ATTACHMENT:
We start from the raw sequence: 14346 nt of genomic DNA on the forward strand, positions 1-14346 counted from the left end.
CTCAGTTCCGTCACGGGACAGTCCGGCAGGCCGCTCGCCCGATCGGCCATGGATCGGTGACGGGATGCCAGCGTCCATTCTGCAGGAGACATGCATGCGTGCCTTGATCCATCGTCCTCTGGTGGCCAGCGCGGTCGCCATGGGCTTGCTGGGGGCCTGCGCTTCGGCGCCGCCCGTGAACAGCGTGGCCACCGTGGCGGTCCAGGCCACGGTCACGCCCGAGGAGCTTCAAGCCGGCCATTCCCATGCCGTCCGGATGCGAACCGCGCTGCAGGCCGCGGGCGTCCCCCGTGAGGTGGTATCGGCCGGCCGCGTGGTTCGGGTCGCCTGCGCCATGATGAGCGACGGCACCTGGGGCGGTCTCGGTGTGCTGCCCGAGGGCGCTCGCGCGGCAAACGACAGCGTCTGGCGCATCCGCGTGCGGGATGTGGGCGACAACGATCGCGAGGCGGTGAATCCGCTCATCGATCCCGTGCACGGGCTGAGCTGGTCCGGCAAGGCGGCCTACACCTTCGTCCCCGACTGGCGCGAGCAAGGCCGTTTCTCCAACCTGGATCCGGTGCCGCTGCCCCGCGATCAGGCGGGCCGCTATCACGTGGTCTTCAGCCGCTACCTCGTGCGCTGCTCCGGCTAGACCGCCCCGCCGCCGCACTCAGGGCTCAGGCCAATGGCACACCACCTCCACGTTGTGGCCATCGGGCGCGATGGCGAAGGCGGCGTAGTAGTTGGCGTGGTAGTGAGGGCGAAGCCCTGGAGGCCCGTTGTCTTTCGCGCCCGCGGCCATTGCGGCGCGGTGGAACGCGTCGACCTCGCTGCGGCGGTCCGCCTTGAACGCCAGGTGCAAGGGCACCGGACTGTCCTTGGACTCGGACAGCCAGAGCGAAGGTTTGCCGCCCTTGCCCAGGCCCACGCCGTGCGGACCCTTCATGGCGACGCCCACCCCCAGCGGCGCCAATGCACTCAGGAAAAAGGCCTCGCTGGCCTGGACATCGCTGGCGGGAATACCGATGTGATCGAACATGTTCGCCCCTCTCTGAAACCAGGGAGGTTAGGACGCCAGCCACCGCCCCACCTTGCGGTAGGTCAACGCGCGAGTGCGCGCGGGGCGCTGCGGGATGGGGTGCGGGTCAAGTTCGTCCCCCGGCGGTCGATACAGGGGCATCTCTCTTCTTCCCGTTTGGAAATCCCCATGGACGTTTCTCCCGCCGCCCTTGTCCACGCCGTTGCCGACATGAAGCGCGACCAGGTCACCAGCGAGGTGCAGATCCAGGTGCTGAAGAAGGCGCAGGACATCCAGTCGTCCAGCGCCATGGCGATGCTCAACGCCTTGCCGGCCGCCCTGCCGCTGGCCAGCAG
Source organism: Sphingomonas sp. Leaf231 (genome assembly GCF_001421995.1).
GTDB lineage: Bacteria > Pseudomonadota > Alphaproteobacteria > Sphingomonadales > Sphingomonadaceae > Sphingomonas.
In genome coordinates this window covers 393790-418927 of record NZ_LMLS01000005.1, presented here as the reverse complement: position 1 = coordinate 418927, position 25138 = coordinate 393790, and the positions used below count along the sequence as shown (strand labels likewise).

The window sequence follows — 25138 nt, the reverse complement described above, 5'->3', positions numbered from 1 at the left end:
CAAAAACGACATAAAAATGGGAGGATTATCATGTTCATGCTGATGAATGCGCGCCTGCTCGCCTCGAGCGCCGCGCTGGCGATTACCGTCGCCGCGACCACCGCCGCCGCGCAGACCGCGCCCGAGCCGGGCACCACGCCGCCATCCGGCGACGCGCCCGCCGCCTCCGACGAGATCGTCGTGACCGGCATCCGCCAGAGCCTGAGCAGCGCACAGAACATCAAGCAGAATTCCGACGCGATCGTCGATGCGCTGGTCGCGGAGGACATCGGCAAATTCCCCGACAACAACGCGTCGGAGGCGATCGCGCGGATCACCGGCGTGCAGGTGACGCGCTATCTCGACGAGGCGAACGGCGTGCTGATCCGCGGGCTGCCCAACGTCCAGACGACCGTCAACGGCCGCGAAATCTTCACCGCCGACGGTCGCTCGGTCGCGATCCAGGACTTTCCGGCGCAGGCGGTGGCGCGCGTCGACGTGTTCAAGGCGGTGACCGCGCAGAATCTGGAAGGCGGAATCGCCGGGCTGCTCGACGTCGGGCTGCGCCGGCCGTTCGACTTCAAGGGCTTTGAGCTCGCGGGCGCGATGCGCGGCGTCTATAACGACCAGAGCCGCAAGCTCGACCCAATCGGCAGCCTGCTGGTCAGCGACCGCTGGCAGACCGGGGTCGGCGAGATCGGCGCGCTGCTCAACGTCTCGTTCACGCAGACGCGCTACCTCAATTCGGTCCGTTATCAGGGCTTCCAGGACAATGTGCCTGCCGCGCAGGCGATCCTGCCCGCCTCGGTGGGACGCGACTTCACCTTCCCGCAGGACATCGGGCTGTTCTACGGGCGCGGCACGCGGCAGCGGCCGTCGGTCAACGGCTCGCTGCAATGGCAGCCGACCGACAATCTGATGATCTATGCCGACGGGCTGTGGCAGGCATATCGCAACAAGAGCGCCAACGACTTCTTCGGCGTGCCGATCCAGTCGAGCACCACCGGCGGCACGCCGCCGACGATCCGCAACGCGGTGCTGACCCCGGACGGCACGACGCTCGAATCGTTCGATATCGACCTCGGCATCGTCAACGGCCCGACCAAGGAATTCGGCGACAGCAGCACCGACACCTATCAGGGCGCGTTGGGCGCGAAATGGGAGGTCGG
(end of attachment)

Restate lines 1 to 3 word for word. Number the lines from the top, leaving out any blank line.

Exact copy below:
We start from the raw sequence: 14346 nt of genomic DNA on the forward strand, positions 1-14346 counted from the left end.
CTCAGTTCCGTCACGGGACAGTCCGGCAGGCCGCTCGCCCGATCGGCCATGGATCGGTGACGGGATGCCAGCGTCCATTCTGCAGGAGACATGCATGCGTGCCTTGATCCATCGTCCTCTGGTGGCCAGCGCGGTCGCCATGGGCTTGCTGGGGGCCTGCGCTTCGGCGCCGCCCGTGAACAGCGTGGCCACCGTGGCGGTCCAGGCCACGGTCACGCCCGAGGAGCTTCAAGCCGGCCATTCCCATGCCGTCCGGATGCGAACCGCGCTGCAGGCCGCGGGCGTCCCCCGTGAGGTGGTATCGGCCGGCCGCGTGGTTCGGGTCGCCTGCGCCATGATGAGCGACGGCACCTGGGGCGGTCTCGGTGTGCTGCCCGAGGGCGCTCGCGCGGCAAACGACAGCGTCTGGCGCATCCGCGTGCGGGATGTGGGCGACAACGATCGCGAGGCGGTGAATCCGCTCATCGATCCCGTGCACGGGCTGAGCTGGTCCGGCAAGGCGGCCTACACCTTCGTCCCCGACTGGCGCGAGCAAGGCCGTTTCTCCAACCTGGATCCGGTGCCGCTGCCCCGCGATCAGGCGGGCCGCTATCACGTGGTCTTCAGCCGCTACCTCGTGCGCTGCTCCGGCTAGACCGCCCCGCCGCCGCACTCAGGGCTCAGGCCAATGGCACACCACCTCCACGTTGTGGCCATCGGGCGCGATGGCGAAGGCGGCGTAGTAGTTGGCGTGGTAGTGAGGGCGAAGCCCTGGAGGCCCGTTGTCTTTCGCGCCCGCGGCCATTGCGGCGCGGTGGAACGCGTCGACCTCGCTGCGGCGGTCCGCCTTGAACGCCAGGTGCAAGGGCACCGGACTGTCCTTGGACTCGGACAGCCAGAGCGAAGGTTTGCCGCCCTTGCCCAGGCCCACGCCGTGCGGACCCTTCATGGCGACGCCCACCCCCAGCGGCGCCAATGCACTCAGGAAAAAGGCCTCGCTGGCCTGGACATCGCTGGCGGGAATACCGATGTGATCGAACATGTTCGCCCCTCTCTGAAACCAGGGAGGTTAGGACGCCAGCCACCGCCCCACCTTGCGGTAGGTCAACGCGCGAGTGCGCGCGGGGCGCTGCGGGATGGGGTGCGGGTCAAGTTCGTCCCCCGGCGGTCGATACAGGGGCATCTCTCTTCTTCCCGTTTGGAAATCCCCATGGACGTTTCTCCCGCCGCCCTTGTCCACGCCGTTGCCGACATGAAGCGCGACCAGGTCACCAGCGAGGTGCAGATCCAGGTGCTGAAGAAGGCGCAGGACATCCAGTCGTCCAGCGCCATGGCGATGCTCAACGCCTTGCCGGCCGCCCTGCCGCTGGCCAGCAG
Source organism: Sphingomonas sp. Leaf231 (genome assembly GCF_001421995.1).